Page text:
OK, I’ve about had it with poor language skills being forgiven under the pretext that “as long as you can read it, a few mistakes are OK” on Twitter, Facebook, and LinkedIn.
If Social Media platforms are ever to achieve true legitimacy as a business communications and marketing tool, we have to learn to respect our audience, respect the medium, and respect the message, just as we would any other channel. Would you leave typos and bad grammar in your direct mail, or in a print ad? Production designers, copy writers, proofreaders spend hours poring over copy to ensure accuracy and eliminate errors, and just because it’s presented electronically, it’s OK to have mistakes published for the public to view? I don’t get it, can someone explain to me why this is so?
If these errors, omissions and poor usages are a reflection of the use of language in this country, maybe we should cast a critical eye on the elementary education system. If our kids are being taught that this is the way to speak and write English, then some body’s asleep at the switch and should be replaced. If we as a society condone such poor talent, then we are to blame as well – silence is tacit approval, and as such, saying nothing out of some misplaced sense of decorum is doing us all a disservice.
There are those especially in the previous generation to mine, who value their language, and prize it’s correct usage and accurate representation. When you read a book or magazine or newspaper and come across a mistake or a typo, doesn’t it downgrade your opinion of the whole publication, reducing it’s credibility, and altering your perception of the accuracy of the information being presented? If they missed the basics, how accurate can their statements or research be?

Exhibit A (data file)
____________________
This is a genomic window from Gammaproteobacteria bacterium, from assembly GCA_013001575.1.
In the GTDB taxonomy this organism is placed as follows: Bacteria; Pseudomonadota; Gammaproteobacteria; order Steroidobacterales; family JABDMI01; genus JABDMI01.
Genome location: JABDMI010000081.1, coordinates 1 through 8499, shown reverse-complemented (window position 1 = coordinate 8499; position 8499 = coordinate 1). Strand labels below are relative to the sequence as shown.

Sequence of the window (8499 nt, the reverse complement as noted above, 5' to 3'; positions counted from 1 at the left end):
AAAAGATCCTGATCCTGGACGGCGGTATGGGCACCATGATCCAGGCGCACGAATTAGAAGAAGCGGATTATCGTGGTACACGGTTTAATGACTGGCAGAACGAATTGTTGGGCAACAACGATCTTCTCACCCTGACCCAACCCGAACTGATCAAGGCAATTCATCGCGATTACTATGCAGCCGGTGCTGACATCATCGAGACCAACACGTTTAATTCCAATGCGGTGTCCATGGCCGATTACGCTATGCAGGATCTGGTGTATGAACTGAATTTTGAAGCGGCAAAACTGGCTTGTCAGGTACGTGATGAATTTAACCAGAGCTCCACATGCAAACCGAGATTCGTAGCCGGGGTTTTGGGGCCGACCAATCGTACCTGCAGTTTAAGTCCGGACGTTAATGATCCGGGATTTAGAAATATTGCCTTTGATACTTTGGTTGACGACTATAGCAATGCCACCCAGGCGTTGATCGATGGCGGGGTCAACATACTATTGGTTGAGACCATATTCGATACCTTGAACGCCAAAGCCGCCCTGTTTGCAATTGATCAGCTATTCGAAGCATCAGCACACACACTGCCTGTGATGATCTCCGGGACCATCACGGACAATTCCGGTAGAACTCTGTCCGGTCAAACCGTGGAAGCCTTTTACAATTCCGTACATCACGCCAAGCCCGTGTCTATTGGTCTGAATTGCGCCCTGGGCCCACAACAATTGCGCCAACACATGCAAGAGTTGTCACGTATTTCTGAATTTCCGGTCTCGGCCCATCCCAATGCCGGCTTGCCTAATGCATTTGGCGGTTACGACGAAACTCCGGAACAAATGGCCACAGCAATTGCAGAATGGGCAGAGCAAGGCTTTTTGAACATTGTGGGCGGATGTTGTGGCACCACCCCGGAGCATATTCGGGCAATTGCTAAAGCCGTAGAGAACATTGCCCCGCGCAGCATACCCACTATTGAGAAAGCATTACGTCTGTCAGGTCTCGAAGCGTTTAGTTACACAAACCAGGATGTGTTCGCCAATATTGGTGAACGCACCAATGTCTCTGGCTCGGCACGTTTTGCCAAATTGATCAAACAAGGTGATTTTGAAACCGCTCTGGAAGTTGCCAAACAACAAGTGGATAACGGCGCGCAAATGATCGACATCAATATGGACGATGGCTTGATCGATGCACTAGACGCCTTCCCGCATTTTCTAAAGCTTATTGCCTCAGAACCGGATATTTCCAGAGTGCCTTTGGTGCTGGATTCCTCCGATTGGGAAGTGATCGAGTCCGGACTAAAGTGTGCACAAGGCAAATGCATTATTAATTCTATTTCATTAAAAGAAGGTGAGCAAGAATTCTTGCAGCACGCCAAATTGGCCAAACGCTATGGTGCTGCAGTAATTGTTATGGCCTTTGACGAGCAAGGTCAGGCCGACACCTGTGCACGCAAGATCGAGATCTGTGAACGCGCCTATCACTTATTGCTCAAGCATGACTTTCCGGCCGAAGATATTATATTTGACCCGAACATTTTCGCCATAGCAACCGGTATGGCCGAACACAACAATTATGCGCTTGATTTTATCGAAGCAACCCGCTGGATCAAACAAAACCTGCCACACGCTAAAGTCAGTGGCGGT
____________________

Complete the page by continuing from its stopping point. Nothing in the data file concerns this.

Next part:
I wasn’t an English major in college, not even liberal arts (whatever that means), but I’ve had my homework and essays and reports and papers corrected by a professional publication editor according to Chicago style manual since I was eight, and after swimming in red ink for years, finally realized the importance of accuracy and correctness in the use of our common language. After a while, the ink started to recede and become more rare, and now with that training firmly embedded, I could focus on the message and how to craft it effectively, and not on the mechanics of producing the work.
If everyone had this level of training (and if our teachers were willing and able focus on it, rather than being glorified babysitters and disciplinarians trying to escape each day with their skins intact, we might manage it), then such things as poor word choice (their vs there), bad grammar (where are you at), lousy spelling and other grammatical gaffs wouldn’t be present or tolerated, no matter who the poster is – it’s up to society to set the acceptable standard for word usage and language skills.
It’s time to raise the stakes, lower the tolerance levels of bad language use, and revive the love of language that is the hallmark of great civilizations throughout history. The US is already working on becoming a second world nation, economically, educationally, in the areas of business and scientific innovation – let’s not add language skills to that list as well.
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